Less than an hour after his Kentucky team had been eliminated from the West Regional Friday night in McNichols Arena, Coach Joe B. Hall announced that he was retiring from coaching.
His last game was an 86-70 loss to St. John's, the team ranked No. 3 in the country in both wire services, the team seeded No. 1 in this regional and the team that is most likely to advance to the Final Four after its game Sunday afternoon against North Carolina State.
In making official his retirement in an interview with the University of Kentucky radio network, Hall had nothing but praise for his last team, a group of youngsters who surprised even their coach by making the tournament at all.
While nearly a hundred reporters and photographers pushed and jockeyed for position with the television cameramen who also were anticipating the announcement in the courtside interview, a small covey of Kentucky fans stood in the stands straining to hear for themselves if the rumors were true.
Hall said: "This season has been a very rewarding one in that the players have exceeded what was expected of them. It has been exciting to watch this team develop. The satisfaction I have experienced makes it a little easier to say that this was my last game as head basketball coach at the University of Kentucky. . . ."
"Last summer I decided this year would, in all probability, be my final year at Kentucky. . . . I wish I could have been more open with the members of the media regarding this matter, but I did not want anything to distract the team as it was working its way through some very tough times. This group of players has come together and formed a very credible representative of Kentucky's fine tradition."
Hall, 56, is retiring with a career record of 373-156. His record after 13 seasons at Kentucky is 297-100, including three trips to the Final Four and the national championship in 1978.
He knew that this year would be a rebuilding year and, indeed, the Wildcats got off to a tough start before receiving an at-large bid to the tournament with a record of 16-12.
But the Kentucky team held its own with St. John's Friday night.
Kentucky jumped out to the early lead and was ahead, 20-13, when its star player, Kenny Walker, suffered an eye injury that put him on the bench for much of the first half. Walker played the rest of the game with his right eye closing.
Squinting through the bruised, swollen eye after the game, Walker said, "Chris (Mullin) was coming over to give weakside help. He scratched me over the eye. . . . I didn't think he did it on purpose. He apologized right after it happened."
Walker wanted to say that the bad eye had no affect on his play, but Hall added, "Shut one eye and try to shoot. It changes your depth perception."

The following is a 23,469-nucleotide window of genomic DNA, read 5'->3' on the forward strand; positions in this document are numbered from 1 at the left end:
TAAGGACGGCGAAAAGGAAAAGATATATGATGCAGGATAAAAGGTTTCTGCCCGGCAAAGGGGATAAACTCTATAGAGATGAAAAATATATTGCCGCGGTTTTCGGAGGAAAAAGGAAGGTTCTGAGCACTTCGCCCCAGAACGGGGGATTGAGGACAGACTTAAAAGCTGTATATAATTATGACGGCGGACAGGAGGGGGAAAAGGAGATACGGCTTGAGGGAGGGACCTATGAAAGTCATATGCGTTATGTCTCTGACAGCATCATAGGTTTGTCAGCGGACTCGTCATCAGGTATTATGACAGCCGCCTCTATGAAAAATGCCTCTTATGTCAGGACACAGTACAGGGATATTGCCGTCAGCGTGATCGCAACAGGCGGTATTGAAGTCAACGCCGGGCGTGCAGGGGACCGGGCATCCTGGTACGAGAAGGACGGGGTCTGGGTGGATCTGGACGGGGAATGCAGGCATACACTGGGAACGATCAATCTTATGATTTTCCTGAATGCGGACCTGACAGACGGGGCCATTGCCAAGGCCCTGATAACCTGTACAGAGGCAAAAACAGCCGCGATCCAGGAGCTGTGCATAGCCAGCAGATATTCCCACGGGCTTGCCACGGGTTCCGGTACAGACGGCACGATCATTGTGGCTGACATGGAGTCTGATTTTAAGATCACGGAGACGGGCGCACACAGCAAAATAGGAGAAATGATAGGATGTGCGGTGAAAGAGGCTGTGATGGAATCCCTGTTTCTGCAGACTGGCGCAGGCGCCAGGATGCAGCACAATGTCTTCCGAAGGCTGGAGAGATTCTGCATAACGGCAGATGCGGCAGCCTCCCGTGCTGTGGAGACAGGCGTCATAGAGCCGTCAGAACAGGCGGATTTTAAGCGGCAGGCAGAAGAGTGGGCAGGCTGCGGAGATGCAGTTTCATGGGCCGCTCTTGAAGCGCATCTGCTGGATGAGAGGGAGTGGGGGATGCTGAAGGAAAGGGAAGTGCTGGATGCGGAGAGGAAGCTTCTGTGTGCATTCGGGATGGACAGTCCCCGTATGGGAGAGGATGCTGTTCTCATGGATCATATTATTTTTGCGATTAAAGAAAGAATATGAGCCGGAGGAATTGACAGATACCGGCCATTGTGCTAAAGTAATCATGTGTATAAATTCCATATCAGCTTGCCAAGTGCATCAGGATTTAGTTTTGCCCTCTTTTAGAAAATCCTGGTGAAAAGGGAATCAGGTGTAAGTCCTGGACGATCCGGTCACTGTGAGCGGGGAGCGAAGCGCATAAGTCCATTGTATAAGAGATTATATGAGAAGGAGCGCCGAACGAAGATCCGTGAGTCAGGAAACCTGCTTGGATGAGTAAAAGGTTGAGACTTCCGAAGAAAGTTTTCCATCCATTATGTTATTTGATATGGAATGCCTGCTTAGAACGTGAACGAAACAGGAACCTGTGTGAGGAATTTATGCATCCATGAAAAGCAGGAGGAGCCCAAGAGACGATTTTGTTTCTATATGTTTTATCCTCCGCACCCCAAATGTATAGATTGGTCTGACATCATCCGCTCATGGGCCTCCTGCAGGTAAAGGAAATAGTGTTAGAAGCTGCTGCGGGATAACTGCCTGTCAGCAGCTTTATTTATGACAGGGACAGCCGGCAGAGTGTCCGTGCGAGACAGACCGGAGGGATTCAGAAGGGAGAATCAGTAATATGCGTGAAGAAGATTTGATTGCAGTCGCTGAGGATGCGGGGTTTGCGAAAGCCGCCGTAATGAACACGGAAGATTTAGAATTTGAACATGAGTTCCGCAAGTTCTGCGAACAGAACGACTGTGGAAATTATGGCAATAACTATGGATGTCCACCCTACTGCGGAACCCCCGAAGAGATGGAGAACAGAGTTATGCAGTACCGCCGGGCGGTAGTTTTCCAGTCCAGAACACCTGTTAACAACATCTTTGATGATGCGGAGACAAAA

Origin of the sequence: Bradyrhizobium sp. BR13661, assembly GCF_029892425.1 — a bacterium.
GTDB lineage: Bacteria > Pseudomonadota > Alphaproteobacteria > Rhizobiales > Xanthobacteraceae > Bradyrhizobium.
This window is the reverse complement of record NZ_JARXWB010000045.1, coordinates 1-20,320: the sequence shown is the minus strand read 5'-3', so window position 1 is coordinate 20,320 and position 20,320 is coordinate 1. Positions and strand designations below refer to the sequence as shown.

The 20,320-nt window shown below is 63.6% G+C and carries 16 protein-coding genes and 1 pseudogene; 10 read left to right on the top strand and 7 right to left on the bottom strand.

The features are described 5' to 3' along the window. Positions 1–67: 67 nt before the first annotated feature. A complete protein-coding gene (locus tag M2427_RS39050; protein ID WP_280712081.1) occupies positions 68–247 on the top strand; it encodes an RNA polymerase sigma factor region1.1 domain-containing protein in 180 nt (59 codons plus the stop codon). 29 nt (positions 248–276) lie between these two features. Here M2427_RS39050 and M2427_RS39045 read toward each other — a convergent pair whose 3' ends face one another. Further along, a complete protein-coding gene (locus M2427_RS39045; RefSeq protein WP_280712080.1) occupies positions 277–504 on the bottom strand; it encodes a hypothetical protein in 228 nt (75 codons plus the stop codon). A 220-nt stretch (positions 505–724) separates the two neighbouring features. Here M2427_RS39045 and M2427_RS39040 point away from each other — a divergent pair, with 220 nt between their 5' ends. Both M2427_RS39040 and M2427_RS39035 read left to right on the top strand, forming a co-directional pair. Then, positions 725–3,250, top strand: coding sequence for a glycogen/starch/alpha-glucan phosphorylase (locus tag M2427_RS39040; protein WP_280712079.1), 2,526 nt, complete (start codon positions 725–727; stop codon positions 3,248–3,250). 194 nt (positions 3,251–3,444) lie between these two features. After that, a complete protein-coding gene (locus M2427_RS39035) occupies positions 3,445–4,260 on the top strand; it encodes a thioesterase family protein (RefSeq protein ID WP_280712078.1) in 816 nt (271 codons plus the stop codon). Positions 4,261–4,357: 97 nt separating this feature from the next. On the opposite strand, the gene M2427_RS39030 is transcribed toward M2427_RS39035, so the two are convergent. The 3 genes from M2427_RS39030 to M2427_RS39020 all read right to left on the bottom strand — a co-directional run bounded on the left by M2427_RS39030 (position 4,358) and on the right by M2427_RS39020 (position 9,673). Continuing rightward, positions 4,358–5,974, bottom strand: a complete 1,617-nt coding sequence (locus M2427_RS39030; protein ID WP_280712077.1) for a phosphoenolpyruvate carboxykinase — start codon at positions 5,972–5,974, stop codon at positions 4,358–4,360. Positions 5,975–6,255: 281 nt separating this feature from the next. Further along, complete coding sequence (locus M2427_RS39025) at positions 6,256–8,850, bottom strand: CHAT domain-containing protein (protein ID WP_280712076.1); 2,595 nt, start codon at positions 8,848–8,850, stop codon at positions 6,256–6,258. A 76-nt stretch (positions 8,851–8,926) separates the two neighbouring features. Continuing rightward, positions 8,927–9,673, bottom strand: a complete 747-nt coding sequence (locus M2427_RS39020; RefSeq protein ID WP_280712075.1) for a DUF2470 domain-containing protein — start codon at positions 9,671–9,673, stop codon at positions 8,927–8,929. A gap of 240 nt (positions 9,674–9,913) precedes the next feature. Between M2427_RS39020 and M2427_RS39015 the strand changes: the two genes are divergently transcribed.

Walker finished with 23 points.
Mullin, winner of the John Wooden Award and consensus All-American, led St. John's with 30 points and seven assists.
Mullin did most of his damage from the perimeter, and he said: "I think those were the easiest shots I've gotten all year. I was pulling back in the second half, but Kentucky didn't change at all--they stuck to the same defense they've been using all year. I was relieved and surprised. It was nice running around out there. It was like being out of jail for a night."
St. John's came back to lead by one point at the half but still was not able to run away with the game until the final minutes.
A three-point play by Walker with 9:43 left put Kentucky within three points, but St. John's scored five straight to take control. With two minutes to play and an eight-point lead, St. John's went to a ball-control game, forcing Kentucky to foul.
In the next few seconds, Mark Jackson made two more free throws and Mullin made two to make it a 12-point game.
St. John's Coach Lou Carnesecca said: "The second half was the finest by far that we have played this season. I think the performance by Chris Mullin and Walter Berry (22 points and 12 rebounds) was just marvelous."
Sunday, St. John's will play for the regional title against North Carolina State, a 61-55 winner over Alabama.
That game, too, was much closer than the six-point margin indicated. And, again, free throws down the stretch made the difference.
Alabama Coach Wimp Sanderson said: "If any one thing cost us the game, it was free-throw shots. . . . Some of those we missed were the front end of one-and-ones.."
Alabama, which shot 70.6% from the line this season, made just 9 of 18 Friday night.
North Carolina State was ahead by three points with 1:02 to play when Alabama's Bobby Lee Hurt went to the line to shoot a one-and-one. He missed the front end.
But with 45 seconds to play, Terry Conor made two free throws for Alabama to make it a two-point game, and it was Spud Webb of North Carolina State who then missed the front of a one-and-one.
North Carolina State put the game away as Bennie Bolton, Webb and Russell Pierre all made both ends of one-and-ones in the final seconds.
North Carolina State Coach Jim Valvano called it a "gutty effort" on the part of his team. "They were taking away our inside stuff until Terry (Gannon) and Bolton started hitting.)
Shooting from outside, Gannon was 4-for-4.
Sanderson said: "I've been at Alabama longer than the President's Mansion--and it was burned down during the Civil War--and I'll say this: This team didn't win the most games that have ever been won at Alabama, but it's the best Alabama basketball team that we've ever had."